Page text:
The class war in the title is one found between neo-liberalism, governed by the elites and the native working class populists. The so-called elites work in in the corporate, financial, government, media and educational sectors.
The implicit theory of technocratic neo-liberalism is that Western societies are essentially classless societies in which the only significant barriers involve race and gender. Class is replaced by meritocracy; a meritocratic knowledge economy has replaced class-stratified bureaucratic managerial capitalism.
He makes the argument that technocratic neo-liberalism – is a disease – a path to “the hell of autocracy.” It sees itself as an elite of experts insulated from mass prejudice and ignorance. His view on this is that the greatest threat to Western democracy is the gradual decay of North America and Europe under well-educated, well-mannered and well-funded centerist neo-liberal politicians.He uses the example of Trump winning the US presidency as evidence of a metropolitan class that is profoundly out of touch with traditional working-class voters.
With the other side of the class war Michael Lind is not convinced by the populist proposition. He asks the question of whether populists in Europe and North America will succeed in overthrowing and replacing technocratic neo-liberalism. He answers it by saying ‘almost certainly nowt.’
Nonetheless, Michael Lind is sympathetic to populists – he argues that populist voters are only one constituency in pluralist societies. On their own he dismisses them as reactionary rather than being constructive. He breaks it down as counter –cultural – opposed to the establishment – a “heckler in the audience”; always an outsider.
Lind finds populism’s roots neither in direct economic hardship nor in white nationalism but rather in resentment of the cultural, political and economic hierarchy that oppresses middle- and working-class people today. He claims that over the past half-century, a new ruling class — of “managers” in global cities and other urban hubs, for whom “degrees are the new titles of nobility and diplomas the new coats of arms” — has “deprived much of the working class of effective voice or agency in government, the economy, and culture.”
This argument is undermined, certainly in the UK, by the wider take up of university education creating two tiers – those that my become what he describes as the ruling class, and those saddled with debt and a a non-graduate job. His answer to the class war is what he calls democratic pluralism. He argues that native and immigrant workers should unite and restore decision-making powers to the non-university-educated majority.
The difficulty with his argument is how narrow it is. Anyone in the highly university educated upper managerial class is by default part of the problem not the solution, irrespective whether they want to be part of a democratic pluralist movement. This objectively places an intellectual limitation on such a movement to thrive.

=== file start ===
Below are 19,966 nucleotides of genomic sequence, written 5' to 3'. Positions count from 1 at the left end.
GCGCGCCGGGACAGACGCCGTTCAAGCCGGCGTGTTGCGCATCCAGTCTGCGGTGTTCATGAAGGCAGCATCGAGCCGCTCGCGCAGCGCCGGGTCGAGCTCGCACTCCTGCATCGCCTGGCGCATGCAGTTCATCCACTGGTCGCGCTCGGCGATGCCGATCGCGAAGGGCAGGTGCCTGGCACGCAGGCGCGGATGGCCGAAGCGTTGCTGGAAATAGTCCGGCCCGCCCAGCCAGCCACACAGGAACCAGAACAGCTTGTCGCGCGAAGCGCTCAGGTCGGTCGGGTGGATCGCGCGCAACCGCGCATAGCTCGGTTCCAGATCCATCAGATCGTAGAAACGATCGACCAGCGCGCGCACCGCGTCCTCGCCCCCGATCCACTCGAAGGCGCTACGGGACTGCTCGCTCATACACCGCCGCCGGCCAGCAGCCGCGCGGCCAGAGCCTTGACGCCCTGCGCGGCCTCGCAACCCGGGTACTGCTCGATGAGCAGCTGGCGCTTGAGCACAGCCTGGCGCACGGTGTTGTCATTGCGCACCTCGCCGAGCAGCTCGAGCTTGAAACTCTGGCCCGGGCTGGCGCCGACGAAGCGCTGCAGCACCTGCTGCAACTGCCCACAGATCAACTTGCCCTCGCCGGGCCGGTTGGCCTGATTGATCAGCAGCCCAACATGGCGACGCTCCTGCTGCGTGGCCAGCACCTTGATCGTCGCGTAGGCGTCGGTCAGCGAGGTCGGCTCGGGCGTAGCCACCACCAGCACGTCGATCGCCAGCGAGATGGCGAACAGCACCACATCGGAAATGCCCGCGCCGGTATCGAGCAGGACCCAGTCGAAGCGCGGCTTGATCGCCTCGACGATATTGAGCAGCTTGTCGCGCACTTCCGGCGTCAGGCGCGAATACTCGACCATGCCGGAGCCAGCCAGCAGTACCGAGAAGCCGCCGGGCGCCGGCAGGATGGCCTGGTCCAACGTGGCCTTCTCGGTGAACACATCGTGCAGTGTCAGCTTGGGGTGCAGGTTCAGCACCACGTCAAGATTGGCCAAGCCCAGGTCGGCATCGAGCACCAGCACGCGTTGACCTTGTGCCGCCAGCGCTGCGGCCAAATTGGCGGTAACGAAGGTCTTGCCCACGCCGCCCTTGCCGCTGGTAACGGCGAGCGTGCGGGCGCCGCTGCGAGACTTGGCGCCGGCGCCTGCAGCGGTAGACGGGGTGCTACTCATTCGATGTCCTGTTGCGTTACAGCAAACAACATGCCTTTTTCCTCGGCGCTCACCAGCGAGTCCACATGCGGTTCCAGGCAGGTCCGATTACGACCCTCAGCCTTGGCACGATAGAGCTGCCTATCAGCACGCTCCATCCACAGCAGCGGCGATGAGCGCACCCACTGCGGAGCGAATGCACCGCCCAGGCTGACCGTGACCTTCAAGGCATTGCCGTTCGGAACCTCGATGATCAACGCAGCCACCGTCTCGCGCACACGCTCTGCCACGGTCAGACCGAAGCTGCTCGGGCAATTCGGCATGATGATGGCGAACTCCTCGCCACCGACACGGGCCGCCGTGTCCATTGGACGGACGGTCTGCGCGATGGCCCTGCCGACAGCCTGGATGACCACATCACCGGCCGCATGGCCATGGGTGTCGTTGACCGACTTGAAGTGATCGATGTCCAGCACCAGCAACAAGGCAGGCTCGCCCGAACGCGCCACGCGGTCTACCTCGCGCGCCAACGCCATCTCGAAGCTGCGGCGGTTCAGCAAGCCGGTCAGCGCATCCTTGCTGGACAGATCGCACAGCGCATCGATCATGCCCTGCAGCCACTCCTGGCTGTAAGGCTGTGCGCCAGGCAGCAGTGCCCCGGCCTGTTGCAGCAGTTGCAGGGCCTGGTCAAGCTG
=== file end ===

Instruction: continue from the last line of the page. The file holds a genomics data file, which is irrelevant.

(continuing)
What Michael Lind has foresight to witness is the beginning of the breakdown of the traditional right and left; it is becoming about what he calls the insiders and outsiders – what I would call the enfranchised and disenfranchised. Michael Lind talks about working class as disenfranchised by a lack of bargaining power – leading to low wages. Our political systems are becoming increasingly fragmented with populism one part of a growing landscape.
An important part of his argument is what power is and how it is used. He defines power in society as being the economy, politics and culture. His problem with the managerial class is their abuse of power – they always find loopholes in regulation – which leads to a populist backlash. Whilst he quite rightly argues that only power can check power, regulation is only as good as the competent structures that manage it. It also requires integrity of those voted into power.
The power in the working classes has diminished. Institutions that used to magnify the power of working-class people – trades unions, local political parties and religious congregations – have all dissolved for different reasons. Power has siphoned upwards in the culture, politics and the economy,” he says.
He argues that the alternative to both technocratic neo-liberalism and demagogic populism is democratic populism. In his model pluralism is magnified by a tripartite representative set up: political, business and labour. Or even religious and cultural stakeholders. It is through mass membership organisations that working class gain representation.
Lind sees the future beyond the class war as either a cross-class democratic pluralist order or the triumph of one class over the other, which he regards as calamitous. Neoliberalism or populism would see a accumulation of power in a high caste society or a corrupt society. The reality is likely to be somewhere in between.
In reality, who joins a democratic pluralist movement will not be foretold by this book; the actual challenge is for these movements to spring up themselves with a power base in stakeholder organisations. In this sense the book feels more like a proposal for a class war problem rather than trend spotting. But a worthy –if divisive – one all the same.